|The article we discuss is here|
The author has done something so logical and obvious that you have to wonder why, which we think is the case, no one has done it before: to try to understand "the perspective of everyday Palestinians", the role of public opinion, and the things that lead to an atmosphere
in which young people choose whether to wake up in the morning, pull a knife from the family kitchen, and go out in search of martyrdom.Methodologically, he does this by looking at what the Palestinian Arabs themselves say. He
examined over 330 surveys carried out by the four major Palestinian research institutes, each of which has been conducting regular polls for a decade or more: the PSR headed by Shikaki and its predecessor, CPRS; the Jerusalem Media and Communications Center (JMCC); the Birzeit Center for Development Studies (CDS), whose work was later continued under the same director by the Arab World for Research & Development(AWRAD); and the Opinion Polls and Survey Research Unit of An-Najah National University. Each of the four has conducted between 50 and 120 polls... all are independent of any government, party, or other institutional framework that might introduce systematic bias into their work... Moreover, many of their questions are asked repeatedly over time, making it possible to adjust for momentary swings of opinion. And since the questions asked by the four institutes are themselves often similar, it is possible to compare responses, thus testing the degree to which the findings are or are not affected by the specific perspective or methodology of a given institute.
- What Palestinians Think of Israel;
- What Palestinians Think of Israelis and Jews;
- How Palestinians See Violence against Israelis;
- Palestinian Support for Armed Attacks; and
- What Is to Be Done. (That last section is the thinnest, unfortunately.)
- Poll numbers sometimes indicate that a majority of Palestinian Arabs oppose armed attacks on Israelis. The details and the ups and downs are not the issue. He points out how this works inside a society in which a very sizable minority (at least) favors extreme violence, and in particular how "it does not much matter if they are slightly outnumbered by those opposed to such actions. Anyone contemplating an attack can still expect to benefit from a substantial network of backers, and if successful to bring great honor upon himself and his family." Our observations, from our very specific vantage point, lead us to fully agree. The role of honor (and shame, for that matter) is huge, and and hugely under-estimated, in the lives of Pal Arabs in ways that significantly impact on what happens.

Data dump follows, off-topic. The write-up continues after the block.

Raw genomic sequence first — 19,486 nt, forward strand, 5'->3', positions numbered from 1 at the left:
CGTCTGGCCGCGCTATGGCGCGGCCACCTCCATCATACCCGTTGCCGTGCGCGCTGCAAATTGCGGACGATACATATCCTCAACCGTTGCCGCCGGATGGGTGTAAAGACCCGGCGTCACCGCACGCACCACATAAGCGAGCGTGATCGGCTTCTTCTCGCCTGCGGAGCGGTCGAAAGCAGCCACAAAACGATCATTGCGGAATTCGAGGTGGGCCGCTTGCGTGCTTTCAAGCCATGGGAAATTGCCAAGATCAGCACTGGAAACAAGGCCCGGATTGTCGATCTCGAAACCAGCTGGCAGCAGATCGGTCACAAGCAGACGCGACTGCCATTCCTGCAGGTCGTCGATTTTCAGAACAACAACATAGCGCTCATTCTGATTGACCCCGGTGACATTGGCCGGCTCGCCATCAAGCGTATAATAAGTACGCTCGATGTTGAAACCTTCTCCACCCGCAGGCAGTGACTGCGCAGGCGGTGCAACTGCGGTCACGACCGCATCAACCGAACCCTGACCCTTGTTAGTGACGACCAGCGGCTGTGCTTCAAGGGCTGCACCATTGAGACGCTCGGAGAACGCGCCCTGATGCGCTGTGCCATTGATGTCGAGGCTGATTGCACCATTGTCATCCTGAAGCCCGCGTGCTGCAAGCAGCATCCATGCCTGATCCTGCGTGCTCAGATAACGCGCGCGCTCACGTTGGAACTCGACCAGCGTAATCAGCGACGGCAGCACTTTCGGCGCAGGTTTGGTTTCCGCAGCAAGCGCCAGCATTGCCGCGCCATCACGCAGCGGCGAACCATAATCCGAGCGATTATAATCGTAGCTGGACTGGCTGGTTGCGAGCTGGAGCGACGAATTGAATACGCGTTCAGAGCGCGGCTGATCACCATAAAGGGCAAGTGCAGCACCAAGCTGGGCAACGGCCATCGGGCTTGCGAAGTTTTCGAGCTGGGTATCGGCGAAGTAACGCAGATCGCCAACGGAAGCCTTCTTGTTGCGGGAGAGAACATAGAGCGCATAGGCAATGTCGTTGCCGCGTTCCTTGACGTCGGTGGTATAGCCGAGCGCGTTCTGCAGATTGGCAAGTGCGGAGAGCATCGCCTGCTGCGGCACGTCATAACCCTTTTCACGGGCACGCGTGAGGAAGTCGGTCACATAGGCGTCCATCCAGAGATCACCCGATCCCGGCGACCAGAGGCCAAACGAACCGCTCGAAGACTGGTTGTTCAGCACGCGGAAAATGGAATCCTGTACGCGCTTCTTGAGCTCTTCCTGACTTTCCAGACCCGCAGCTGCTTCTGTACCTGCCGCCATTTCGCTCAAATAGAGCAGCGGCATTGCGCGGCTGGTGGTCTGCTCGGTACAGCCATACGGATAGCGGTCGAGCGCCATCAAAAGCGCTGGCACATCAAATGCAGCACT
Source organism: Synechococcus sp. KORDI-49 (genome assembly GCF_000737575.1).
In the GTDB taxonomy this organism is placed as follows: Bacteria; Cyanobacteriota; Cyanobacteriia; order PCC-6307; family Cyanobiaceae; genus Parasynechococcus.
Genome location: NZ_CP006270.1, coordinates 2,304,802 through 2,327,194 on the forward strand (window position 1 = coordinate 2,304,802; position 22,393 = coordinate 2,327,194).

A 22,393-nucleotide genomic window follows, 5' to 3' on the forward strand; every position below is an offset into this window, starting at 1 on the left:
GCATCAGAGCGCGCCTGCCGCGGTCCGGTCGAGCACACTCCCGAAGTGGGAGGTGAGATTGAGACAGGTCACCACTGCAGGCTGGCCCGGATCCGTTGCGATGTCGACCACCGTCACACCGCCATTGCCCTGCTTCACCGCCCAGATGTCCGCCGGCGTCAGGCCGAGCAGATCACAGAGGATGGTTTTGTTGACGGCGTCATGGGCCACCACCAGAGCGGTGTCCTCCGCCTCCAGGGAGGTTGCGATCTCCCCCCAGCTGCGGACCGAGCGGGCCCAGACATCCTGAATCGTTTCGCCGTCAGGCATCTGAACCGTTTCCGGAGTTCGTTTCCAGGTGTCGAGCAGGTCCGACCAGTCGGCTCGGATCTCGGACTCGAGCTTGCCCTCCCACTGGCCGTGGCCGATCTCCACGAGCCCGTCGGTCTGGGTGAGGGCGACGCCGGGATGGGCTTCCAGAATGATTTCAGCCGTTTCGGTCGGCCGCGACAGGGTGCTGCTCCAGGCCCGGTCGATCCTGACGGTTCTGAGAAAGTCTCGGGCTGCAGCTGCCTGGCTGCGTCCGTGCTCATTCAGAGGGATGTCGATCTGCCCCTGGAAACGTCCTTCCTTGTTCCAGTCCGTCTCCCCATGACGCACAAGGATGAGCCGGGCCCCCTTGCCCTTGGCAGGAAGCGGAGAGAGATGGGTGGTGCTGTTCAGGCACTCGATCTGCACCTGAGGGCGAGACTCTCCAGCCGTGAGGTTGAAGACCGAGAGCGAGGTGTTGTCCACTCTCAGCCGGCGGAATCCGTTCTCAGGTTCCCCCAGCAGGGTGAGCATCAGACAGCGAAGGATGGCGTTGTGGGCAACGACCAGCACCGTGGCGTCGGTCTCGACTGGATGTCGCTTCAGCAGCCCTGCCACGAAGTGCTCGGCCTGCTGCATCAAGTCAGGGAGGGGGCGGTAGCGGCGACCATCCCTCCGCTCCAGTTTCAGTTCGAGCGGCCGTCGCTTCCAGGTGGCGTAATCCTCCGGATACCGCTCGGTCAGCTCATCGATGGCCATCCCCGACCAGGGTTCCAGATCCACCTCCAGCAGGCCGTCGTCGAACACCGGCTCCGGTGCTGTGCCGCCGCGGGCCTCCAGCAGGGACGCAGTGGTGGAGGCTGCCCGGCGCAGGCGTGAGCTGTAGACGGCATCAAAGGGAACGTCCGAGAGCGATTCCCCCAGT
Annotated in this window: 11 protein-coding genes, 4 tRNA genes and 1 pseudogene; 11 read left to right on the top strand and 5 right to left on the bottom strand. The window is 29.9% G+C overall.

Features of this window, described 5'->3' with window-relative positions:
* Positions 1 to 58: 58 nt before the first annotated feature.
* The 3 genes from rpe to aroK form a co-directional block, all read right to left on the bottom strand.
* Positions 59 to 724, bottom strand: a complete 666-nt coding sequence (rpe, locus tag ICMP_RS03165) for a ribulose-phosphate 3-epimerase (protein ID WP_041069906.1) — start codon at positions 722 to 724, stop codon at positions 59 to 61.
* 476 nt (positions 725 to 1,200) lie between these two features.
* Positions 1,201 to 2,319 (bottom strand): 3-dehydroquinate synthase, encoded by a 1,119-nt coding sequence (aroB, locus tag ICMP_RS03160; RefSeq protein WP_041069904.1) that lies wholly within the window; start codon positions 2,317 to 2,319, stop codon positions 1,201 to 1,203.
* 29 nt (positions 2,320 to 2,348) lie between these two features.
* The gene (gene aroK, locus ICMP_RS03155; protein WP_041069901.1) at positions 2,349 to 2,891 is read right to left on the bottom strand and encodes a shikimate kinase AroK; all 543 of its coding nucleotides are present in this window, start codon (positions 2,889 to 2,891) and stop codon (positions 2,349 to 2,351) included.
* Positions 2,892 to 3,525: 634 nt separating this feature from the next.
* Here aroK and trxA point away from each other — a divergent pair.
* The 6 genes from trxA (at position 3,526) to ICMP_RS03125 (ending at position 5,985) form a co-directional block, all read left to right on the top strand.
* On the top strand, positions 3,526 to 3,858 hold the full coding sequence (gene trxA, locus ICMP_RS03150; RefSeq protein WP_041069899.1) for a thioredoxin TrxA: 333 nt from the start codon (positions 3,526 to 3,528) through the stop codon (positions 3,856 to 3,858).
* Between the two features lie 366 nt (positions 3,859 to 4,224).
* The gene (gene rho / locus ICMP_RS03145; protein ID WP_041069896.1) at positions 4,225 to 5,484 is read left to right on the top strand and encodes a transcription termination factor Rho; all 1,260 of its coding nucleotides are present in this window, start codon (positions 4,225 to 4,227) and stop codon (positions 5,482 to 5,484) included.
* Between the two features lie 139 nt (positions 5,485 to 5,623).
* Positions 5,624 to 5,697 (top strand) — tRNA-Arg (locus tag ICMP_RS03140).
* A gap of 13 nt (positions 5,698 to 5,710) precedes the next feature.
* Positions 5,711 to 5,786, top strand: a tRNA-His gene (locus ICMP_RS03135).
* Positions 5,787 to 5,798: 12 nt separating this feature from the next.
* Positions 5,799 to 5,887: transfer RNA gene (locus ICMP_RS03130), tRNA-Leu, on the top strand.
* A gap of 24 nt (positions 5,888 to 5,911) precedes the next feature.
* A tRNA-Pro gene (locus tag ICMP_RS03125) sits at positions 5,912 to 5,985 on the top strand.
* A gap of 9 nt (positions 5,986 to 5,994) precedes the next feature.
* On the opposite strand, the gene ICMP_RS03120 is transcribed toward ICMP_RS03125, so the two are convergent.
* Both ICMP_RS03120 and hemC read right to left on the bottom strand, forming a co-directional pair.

- It's also often the case that polls of Palestinian Arabs show they reject terrorism on moral (or other similar sounding) grounds. Polisar introduces a qualification that is actually much more than just that. Referring to one particular result (it doesn't matter which for this purpose) he points to the critical matter of how Palestinian Arabs interpret the word “terrorism”. He brings hard data (Palestinian Arab data, please note) to show what they consider to be not terror: (a) The 2001 assault on the Dolphinarium discotheque on the Tel Aviv seashore was not terror (only 15% said this was terror); (b) the murder by Palestinian Arabs in a Jerusalem hotel of an Israeli government minister, Rehavam Ze’evi was not terror (only 10% thought it was terror); (c) the use of chemical and other weapons of mass destruction - hypothetically speaking - by Palestinians against Israelis is not terror (a mere 25% said that could be called terror); (d) the New York and Washington DC attacks of 9/11 were not terror (a minority - just 41% - thought they were terror); (e) the massive attacks on civilians in Madrid's trains in 2004 and on London's bus and underground transport systems in 2005 were not terror. Yes, minorities of Palestinian Arabs viewed those as terror, but for the record, the rest of the Arab world overwhelmingly took the opposite view and called terror terror.
|Opinion poll of a different - and much less frequent - kind: scene from|
the January 2005 Palestinian elections [Image Source]
There's a harsh reality here that is bound to generate some resistance, or perhaps disbelief.
The data show that Palestinian Arabs have a specific way of looking at terror that simply does not fit with the views of most of the rest of the world, and not even with the other parts of the Arab world.Have any other serious observers focused on this? If they have, we seem to have missed it.
Polls are fine and useful and so on but there's another way of gauging public opinion that most of the world uses regularly. When were the last elections in either of the two Palestinian Arab entities? Why are elections such a low priority for people ruled by autocratic regimes, living with significantly un-free media, and ostensibly desperate to have their voices heard?